The S&P 500 fell over 5% last week for the second time this year as markets grew anxious about U.S. maneuverings toward trade protectionism, potential technology sector regulation stemming from Facebook data improprieties, and a downbeat tone of recent Eurozone economic data. Global proxies of technology, financials, and healthcare bore the brunt of the selling despite a relatively encouraging global growth backdrop. Oil prices rallied sharply, yields moved sideways, and Powell’s first FOMC meeting was entirely uneventful.
- POTUS unilaterally proposed tariffs on $60b of Chinese goods and China responded with retaliatory tariffs of $3b on U.S. goods. While the political and negotiation posturing of these moves are very impactful, the actual cost push impact is likely to be very muted at these levels.
- Fed Chair Jerome Powell impressed Fed watchers at his first FOMC press conference. He communicated an expected 0.25% rate hike and was relatively dovish on balance.
- Rising Treasury yields and widening spreads on investment grade credit have U.S. corporate bonds at their highest yields since 2011. New issues will be met with a higher cost of capital.
- An interesting facet of last week’s stock selloff is that 10yr U.S. Treasury yields rose (prices fell) while stocks fell. This suggests a tone change where market participants are signaling inflation is revived, hence firm yields even in the face of stock market losses.
- Facebook (FB) fell over 7% in a single day last week on a revelation of potential data abuses. We’ll avoid commenting on the validity of concerns but will note that when unregulated, controversial, and highly profitable companies are the subject of strongly worded letters from U.S. Senators, there is reason to be concerned.
- Fiscal stimulus has the U.S. Treasury department ramping up debt issuance to record levels to pay for approved budget outlays and tax cuts which started taking effect in January’s withholdings. The past 4 weeks have brought a record $747b in bills to market and more record issuance is most certainly coming down the road.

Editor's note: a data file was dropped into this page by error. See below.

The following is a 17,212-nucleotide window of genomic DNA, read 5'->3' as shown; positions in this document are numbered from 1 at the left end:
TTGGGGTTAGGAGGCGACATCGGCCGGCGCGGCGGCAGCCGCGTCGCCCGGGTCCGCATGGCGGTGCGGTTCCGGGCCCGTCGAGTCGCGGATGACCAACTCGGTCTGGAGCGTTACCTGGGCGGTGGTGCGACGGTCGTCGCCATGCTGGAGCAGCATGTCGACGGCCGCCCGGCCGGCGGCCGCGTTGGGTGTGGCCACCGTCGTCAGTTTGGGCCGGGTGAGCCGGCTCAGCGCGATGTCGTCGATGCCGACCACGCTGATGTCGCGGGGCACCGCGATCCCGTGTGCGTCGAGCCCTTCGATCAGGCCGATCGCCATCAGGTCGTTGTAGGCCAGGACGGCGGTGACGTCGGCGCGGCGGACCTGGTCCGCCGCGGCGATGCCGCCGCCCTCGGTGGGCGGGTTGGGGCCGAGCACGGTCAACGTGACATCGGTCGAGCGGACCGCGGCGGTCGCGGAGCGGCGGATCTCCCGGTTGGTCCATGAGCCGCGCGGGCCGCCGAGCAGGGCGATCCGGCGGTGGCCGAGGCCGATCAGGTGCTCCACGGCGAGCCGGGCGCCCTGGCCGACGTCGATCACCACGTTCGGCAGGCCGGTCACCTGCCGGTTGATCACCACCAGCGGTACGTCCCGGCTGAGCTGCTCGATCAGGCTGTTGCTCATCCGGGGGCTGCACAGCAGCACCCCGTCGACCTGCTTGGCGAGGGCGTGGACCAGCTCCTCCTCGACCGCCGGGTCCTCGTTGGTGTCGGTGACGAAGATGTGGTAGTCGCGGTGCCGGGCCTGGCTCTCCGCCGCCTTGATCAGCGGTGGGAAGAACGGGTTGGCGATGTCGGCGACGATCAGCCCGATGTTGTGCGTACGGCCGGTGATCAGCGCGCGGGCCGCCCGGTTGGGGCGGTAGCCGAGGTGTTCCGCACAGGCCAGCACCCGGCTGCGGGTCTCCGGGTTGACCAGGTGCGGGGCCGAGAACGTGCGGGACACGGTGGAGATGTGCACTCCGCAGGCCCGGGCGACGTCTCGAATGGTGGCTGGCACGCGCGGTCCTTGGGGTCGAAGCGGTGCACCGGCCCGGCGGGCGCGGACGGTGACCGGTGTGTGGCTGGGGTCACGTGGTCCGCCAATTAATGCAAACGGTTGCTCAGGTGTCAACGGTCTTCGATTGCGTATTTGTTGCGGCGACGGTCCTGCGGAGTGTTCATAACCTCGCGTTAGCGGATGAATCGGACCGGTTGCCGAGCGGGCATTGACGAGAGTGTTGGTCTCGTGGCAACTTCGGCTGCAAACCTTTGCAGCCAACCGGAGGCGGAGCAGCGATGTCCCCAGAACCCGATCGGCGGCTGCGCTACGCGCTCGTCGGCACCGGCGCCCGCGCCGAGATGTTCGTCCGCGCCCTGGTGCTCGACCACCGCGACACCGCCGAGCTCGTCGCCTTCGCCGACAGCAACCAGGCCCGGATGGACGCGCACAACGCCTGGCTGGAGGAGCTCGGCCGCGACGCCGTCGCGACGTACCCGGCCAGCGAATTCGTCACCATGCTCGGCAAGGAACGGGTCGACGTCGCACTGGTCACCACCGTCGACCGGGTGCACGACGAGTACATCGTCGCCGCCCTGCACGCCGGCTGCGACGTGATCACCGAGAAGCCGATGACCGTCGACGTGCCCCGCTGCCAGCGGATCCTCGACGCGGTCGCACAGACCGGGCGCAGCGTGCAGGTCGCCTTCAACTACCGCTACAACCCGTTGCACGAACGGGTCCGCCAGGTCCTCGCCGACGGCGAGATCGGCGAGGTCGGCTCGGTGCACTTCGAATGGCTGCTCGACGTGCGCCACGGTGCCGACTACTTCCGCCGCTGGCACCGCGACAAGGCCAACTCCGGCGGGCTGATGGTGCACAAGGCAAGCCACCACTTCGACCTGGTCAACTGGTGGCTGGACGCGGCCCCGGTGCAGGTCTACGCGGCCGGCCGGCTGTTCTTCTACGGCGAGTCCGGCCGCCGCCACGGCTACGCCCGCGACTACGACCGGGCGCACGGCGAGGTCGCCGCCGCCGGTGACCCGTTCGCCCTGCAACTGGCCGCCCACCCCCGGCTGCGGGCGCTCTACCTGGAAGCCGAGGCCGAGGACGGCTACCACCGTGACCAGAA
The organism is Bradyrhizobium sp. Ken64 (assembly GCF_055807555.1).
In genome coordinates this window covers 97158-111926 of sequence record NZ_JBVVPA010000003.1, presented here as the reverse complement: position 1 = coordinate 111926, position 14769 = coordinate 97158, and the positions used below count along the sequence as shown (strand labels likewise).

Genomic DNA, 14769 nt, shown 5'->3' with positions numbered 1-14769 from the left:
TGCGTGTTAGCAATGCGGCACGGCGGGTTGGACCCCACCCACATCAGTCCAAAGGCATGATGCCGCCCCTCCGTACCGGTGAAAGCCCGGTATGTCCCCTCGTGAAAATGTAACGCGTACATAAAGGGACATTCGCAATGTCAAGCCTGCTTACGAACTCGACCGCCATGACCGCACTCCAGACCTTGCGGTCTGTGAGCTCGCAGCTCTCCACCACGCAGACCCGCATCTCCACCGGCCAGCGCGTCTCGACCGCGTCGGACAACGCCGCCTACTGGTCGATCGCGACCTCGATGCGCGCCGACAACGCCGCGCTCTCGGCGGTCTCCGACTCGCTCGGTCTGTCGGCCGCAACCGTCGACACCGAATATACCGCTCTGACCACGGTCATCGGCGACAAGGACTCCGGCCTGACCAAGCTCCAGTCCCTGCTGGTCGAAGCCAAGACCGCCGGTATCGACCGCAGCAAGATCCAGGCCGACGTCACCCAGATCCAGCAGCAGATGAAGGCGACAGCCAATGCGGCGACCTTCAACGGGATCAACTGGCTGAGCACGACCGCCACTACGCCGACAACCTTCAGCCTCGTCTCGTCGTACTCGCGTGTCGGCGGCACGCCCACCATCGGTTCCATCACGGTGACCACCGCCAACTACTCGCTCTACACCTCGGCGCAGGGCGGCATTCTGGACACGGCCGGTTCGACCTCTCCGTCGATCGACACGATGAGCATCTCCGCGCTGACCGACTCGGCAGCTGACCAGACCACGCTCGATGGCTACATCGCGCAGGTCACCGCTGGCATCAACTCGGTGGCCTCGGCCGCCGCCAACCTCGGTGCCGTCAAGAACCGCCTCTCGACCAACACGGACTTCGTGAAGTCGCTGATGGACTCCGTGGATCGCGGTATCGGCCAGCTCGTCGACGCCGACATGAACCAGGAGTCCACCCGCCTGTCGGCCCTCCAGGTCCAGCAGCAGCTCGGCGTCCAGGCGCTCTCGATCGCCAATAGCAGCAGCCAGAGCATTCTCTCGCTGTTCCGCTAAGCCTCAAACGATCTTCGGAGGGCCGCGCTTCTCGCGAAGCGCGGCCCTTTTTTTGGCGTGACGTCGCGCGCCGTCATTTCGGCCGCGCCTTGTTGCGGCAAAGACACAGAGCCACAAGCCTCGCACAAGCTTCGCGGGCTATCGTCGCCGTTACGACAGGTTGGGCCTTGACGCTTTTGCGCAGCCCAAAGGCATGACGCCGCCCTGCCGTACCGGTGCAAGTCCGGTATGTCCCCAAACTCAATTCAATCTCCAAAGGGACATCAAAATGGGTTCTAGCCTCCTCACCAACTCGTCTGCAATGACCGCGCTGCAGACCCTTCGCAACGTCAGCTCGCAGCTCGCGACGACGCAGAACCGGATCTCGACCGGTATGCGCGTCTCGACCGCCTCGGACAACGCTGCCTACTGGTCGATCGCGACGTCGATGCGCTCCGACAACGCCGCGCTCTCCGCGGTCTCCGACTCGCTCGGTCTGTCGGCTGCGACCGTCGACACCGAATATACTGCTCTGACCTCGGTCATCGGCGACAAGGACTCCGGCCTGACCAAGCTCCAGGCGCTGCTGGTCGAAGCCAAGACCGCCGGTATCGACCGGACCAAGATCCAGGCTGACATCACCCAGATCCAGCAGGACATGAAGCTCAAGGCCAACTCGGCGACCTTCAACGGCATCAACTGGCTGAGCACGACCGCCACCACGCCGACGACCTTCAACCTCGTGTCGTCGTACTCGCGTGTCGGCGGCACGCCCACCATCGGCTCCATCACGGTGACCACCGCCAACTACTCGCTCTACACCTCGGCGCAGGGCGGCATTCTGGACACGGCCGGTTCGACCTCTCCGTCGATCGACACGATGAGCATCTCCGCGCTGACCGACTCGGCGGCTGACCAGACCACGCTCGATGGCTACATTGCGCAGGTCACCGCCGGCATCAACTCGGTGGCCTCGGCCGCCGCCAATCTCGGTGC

- The S&P 500 closed the week only 3 points above its 200-day moving average. It has remained above that level for 438 days, one of only six occurrences since 1928 of over 400 days above 200 day moving average.
- Bespoke notes the distinct shift in market tone since January 26th. There were zero 1% market moves in the 60 days leading to 1/26. Now we’ve seen 17 1% moves in the 40 days since.
- Since POTUS steel tariff announcement, small caps (-3.6%) have had a clear performance advantage over large caps (-6.7%), the former being viewed as less vulnerable to tit for tat trade wars.
- Sector technicals and market breadth have broken down materially over the past week. 8 of 11 sectors now have less than 20% of their stocks trading above their 50 day moving averages.
Economic Release Highlights
- The Conference Board’s index of leading indicators jumped 0.6% in February and is on its best trend line in seven years, typically a very encouraging sign for 2018 economic growth.
- February existing home sales of 5.54M beat expectations, rising 1.1% while February new home sales of 618m was in line but came with upward revisions to December and January.
- February durable goods orders were exceptionally strong, rising 3.1%, reflecting a strong factory sector. New orders and core capital goods are up 8.9% and 8.0% yr/yr respectively.